Wednesday, August 25, 2010

26 Advocacy Groups File Comments in Support of EPA Policy to Limit Confidential Business Information

Back in May 2010 the USEPA issued a "Notice of General Practice of Reviewing Confidentiality Claims for Chemical Identities in Health and Safety Studies Submitted Under the Toxic Substances Control Act (TSCA)."  Today twenty-six health, labor and environmental advocacy organizations filed a 19-page set of detailed comments "voicing resounding support for a long-overdue change" in EPA's policies.

In short, EPA will no longer accept routine claims of confidentiality for chemical names when companies submit what are called TSCA 8(e) notices, i.e., reports of significant adverse effects.  Companies are required to report immediately if they become aware of such significant effects, usually as a result of toxicity testing that indicates unexpected levels of toxicity.  These health and safety studies themselves cannot be held confidential, but the advocacy organizations argue that by withholding the name of the chemical tested the health and safety result is meaningless.  After all, the public would have no idea on what chemical the study was conducted. [EPA, of course, does know what chemical is being reported, but the portion made public may be significantly redacted to protect competitive advantage for the company, which is important for example if the chemical is being newly developed for the marketplace or a new use in the marketplace.

One of the primary advocacy organizations preparing the comments is the Environmental Defense Fund, which has played a leading role in the advocacy community when it comes to chemical safety issues.  More information on the EPA action and the 26 advocacy groups can be found on EDF's web site.

Tuesday, August 24, 2010

OSHA Wants You - To Help Identify Top Chemicals of Concern

The Occupational Safety and Health Act - OSHA - is looking for input from stakeholders as they seek to update and set new Permissible Exposure Limits (PELs).  Most of OSHA's PELs are old, and many wonder if the data on which they were based are sound.

PELs are "regulatory limits on the amount or concentration of a substance in the air."  They have been one of the primary mechanisms by which OSHA sets and enforces standards for "preventing occupational illnesses and injuries." 

By asking for input, OSHA is hoping to incorporate substantial advances in the science and our knowledge of chemical since PELs were first adopted decades ago. In particular there is concern that new methods of analyzing chemicals to very low levels and better understanding of more subtle effects has resulted in many of the PELs being set too high, i.e., they are no longer sufficiently protective of public health.

So, "as an initial step," OSHA wants to here from you, and me, and anyone with input so that they can identify the chemicals of most concern.  OSHA recommends that "when nominating a particular chemical, please include the criteria you used for selecting that chemical for nomination (e.g., the OSHA PEL is inadequate, there is widespread use of the chemical and potential worker exposure)."

Monday, August 23, 2010

EPA to Issue HPV Chemical Test Rule; Hold Public Meeting

EPA is preparing to issue a new HPV test rule.  This will be the third (or possibly fourth) such rule, though only one of them has ever gone final.  The test rules, issued under the authority of TSCA Section 4, are designed to require testing of chemicals that are "orphans" of the High Production Volume Chemical Challenge Program.  These lost orphan chemicals are one reason why TSCA reform is needed.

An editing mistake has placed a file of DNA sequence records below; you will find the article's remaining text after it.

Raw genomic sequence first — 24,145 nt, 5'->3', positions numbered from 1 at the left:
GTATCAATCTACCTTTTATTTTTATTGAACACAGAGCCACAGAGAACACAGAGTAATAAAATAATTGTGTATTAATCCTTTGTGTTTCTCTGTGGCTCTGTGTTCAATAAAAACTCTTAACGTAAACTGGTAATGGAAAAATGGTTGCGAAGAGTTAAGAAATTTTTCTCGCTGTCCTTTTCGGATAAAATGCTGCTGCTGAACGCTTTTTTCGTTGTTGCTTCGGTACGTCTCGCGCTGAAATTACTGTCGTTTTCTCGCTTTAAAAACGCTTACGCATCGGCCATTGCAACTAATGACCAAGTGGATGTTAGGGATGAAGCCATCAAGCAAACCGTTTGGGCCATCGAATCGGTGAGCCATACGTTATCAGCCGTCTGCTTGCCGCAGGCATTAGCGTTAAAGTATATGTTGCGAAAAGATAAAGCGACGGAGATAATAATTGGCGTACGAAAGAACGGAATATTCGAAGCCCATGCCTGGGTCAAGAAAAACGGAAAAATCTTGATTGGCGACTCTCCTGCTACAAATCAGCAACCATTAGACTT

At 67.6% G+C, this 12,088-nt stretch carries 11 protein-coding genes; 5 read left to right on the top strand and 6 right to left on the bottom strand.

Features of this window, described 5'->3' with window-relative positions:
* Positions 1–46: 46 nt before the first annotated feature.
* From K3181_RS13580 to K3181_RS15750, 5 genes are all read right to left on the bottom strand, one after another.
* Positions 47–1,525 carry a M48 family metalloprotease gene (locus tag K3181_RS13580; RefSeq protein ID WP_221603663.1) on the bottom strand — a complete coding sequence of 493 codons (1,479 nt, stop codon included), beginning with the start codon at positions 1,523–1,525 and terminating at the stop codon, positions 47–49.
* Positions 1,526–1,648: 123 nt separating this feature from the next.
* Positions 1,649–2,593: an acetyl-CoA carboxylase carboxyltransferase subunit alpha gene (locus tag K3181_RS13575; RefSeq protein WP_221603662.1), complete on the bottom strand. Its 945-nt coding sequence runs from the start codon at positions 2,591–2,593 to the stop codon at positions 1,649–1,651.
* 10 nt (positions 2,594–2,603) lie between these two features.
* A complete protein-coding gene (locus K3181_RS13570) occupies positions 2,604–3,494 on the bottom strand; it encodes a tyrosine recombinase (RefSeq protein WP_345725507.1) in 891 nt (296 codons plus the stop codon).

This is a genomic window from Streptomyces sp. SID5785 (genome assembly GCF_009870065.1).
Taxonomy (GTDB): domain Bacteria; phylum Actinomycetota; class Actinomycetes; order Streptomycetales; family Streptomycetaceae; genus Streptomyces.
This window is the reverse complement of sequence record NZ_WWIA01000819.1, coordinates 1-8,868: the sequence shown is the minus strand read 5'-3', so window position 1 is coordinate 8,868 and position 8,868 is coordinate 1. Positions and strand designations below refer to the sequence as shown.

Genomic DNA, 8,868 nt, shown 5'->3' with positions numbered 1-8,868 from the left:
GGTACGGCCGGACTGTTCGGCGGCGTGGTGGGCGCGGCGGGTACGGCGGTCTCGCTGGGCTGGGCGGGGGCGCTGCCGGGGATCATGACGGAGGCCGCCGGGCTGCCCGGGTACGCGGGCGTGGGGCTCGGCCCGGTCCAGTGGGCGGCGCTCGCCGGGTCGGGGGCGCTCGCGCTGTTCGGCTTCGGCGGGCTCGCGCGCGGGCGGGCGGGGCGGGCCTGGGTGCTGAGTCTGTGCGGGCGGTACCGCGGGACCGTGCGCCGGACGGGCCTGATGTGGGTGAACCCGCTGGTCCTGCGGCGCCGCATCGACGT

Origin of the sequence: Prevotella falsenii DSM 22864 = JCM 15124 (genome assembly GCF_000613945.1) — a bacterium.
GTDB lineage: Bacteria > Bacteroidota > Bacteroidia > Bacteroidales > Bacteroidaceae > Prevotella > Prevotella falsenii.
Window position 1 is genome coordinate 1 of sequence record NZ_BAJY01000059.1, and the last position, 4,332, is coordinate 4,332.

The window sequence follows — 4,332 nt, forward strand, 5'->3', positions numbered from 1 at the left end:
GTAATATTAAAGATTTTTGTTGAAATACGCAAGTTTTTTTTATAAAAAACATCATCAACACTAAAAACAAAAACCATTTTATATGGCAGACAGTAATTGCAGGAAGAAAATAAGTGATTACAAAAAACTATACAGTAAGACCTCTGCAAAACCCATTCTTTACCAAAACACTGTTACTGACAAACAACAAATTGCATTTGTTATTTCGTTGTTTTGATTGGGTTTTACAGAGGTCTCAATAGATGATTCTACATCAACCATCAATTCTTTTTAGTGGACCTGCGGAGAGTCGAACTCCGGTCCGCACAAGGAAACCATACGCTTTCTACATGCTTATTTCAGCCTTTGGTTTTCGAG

So what is an orphan?  When the HPV Challenge program started in 1998, with much fanfare as then Vice-President Al Gore made the Earth Day announcement, there were high hopes that industry would voluntarily provide data on about 2800 of the highest production volume chemicals in the US.  The program had some caveats to it, which I won't rehash here, but by the (extended) 2005 completion date only about half of the chemicals had full data packages submitted.  Five years later that number has barely moved.  And that doesn't even count all the chemicals that have become HPV since the initial program list was written in stone.  It also doesn't include several hundred chemicals for which no one even bothered to volunteer data.  These are the "orphan" chemicals.

EPA has been trying to require testing for these nearly 300 unsponsored "orphan" chemicals.  They have gone through the iterative process of identifying the need, establishing the regulatory authority, and publishing "Proposed Test Rules" in the Federal Register.  Following comment periods these rules should be finalized and the required testing begun by the manufacturers.  In reality the proposed rules have languished unfinalized for a very long time, the earlier ones measured in years.  Only one has become final.

Today the EPA is supposed to announce an open meeting to be held on September 9th to listen to comments from interested parties, including the general public, the manufacturers and downstream users, and various health and environmental advocacy groups.  Here is the link to the meeting announcement.  Still, one has to wonder whether this is just another baby step to nowhere.  The elections are still a little over 2 months away, and Congress is hunkered down in reelection mode with no energy or desire to do any legislating.  Meanwhile, stakeholders in industry and the advocacy communities appear to have gone into bunker mode in an attempt to protect their individual objectives.  So whether this action means much is anyone's guess.